Crypto Exchange Self-Regulation Kicks In as Regulators Start to Kick
It appears that the crypto industry is increasingly turning to self-regulation as the rope of regulators threatens to tighten firmly around it - and the trend hasn't missed a major decentralized exchange either.
"An effective margin system is integral to an efficient economic system," he said, following that up with: "There are limits to everything, though."
Bankman-Fried went on to say that margin systems must have liquidations as a backup, but with a goal to "do so rarely." At FTX, he says, "way less than a percent of volume comes from margin calls," which is in contrast to some platforms that "are sometimes > 5%, and some which removed data because it looked bad."
Liquidations in the past 24 hours:
Leveraged trading refers to borrowing funds so that you can take a larger position than you would be able to with your existing funds so that you can potentially generate a higher profit. However, while margin trading enables traders to amplify their returns, it can also lead to increased losses and liquidations, which is why experienced traders tend to advise newcomers to stay away from leveraged trading.
The average leverage used on FTX is some 2x. "And while we think that many of the arguments are high leverage miss the mark, we also don't think it's an important part of the crypto ecosystem, and in some cases it's not a healthy part of it."
Therefore, claims the CEO, removing high leverage (more than 20 times) is a step in the direction the industry has been headed for a while.
"Again, this will hit a tiny fraction of activity on the platform, and while many users have expressed that they like having the option, very few use it. And it's time, we think, to move on from it," he added.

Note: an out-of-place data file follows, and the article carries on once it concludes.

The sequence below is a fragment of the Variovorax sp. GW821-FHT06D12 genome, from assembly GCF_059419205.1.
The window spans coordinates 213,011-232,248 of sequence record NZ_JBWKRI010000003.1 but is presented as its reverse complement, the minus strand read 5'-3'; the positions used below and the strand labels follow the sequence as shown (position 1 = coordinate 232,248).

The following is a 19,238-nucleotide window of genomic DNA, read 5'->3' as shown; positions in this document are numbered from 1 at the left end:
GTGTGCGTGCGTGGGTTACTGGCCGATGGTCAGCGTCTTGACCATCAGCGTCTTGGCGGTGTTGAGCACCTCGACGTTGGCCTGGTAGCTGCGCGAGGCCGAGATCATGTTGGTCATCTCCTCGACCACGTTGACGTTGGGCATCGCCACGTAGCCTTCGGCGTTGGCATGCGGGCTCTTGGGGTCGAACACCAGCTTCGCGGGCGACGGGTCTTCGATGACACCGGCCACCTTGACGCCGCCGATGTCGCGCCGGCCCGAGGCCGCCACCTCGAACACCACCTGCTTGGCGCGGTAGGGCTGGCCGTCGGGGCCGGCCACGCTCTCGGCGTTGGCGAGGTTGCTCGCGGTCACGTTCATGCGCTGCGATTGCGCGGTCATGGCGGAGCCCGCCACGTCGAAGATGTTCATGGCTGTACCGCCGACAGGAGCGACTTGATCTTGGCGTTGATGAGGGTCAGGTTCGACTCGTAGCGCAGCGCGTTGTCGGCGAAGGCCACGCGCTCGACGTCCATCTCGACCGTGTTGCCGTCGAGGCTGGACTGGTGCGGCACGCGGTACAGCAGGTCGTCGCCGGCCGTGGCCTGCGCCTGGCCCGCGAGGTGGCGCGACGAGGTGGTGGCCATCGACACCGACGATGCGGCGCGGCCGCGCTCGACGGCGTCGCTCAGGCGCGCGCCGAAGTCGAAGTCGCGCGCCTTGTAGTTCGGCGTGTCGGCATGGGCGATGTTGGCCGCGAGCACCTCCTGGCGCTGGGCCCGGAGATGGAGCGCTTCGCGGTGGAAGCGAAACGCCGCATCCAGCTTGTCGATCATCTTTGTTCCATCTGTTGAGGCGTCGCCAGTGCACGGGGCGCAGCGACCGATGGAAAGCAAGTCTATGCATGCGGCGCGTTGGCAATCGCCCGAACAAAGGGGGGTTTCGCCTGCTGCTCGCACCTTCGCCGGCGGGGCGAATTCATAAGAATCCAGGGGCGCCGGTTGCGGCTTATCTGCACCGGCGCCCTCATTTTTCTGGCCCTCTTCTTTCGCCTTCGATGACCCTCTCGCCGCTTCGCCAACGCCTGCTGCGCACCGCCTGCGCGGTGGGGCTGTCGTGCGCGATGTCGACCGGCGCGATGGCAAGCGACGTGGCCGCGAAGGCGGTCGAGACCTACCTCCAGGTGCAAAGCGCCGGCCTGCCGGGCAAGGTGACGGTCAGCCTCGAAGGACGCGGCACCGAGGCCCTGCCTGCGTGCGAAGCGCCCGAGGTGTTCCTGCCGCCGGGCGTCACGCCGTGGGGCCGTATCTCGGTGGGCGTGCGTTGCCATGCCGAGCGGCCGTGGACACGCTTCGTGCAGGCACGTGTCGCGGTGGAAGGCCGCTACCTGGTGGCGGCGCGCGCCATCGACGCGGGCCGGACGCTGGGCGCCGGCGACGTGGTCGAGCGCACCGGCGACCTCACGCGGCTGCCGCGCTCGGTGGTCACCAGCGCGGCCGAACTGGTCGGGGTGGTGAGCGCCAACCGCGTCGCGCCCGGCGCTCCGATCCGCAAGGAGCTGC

Clara Medalie, the research lead at Kaiko, a cryptocurrency market data provider in Paris, told The New York Times that "these liquidations are obviously a huge factor in the price crash," and that "it is a vicious cycle."
The price crash automatically prompted the exchanges to liquidate trading positions of the most highly leveraged investors - before their collateral became insufficient to cover their positions.
The high-leverage offerings on FTX are more of a reputational liability as Bankman-Fried looks to expand FTX's global reach, said Timothy Massad, the former chairman of the Commodity Futures Trading Commission.
And another exchange is apparently reacting to the recent regulatory developments. Major crypto exchange Binance said that its futures already started limiting new users to maximum 20 times leverage.
Per the CEO Changpeng Zhao, the move was made on July 19, but the team "didn't want to make this a thingy."
"In the interest of Consumer Protection, we will apply this to existing users progressively over the next few weeks," said Zhao.
Having previously offered a maximum of 125 times, an investment of USD 1,000 could be turned into a bet of as much as USD 125,000 on Binance.
All this, and likely more, is coming as the regulatory pressure from around the world, and particularly the US as of late, is increasing on the fast-developing crypto industry. Binance alone, for example, has been facing regulatory issues in a number of countries.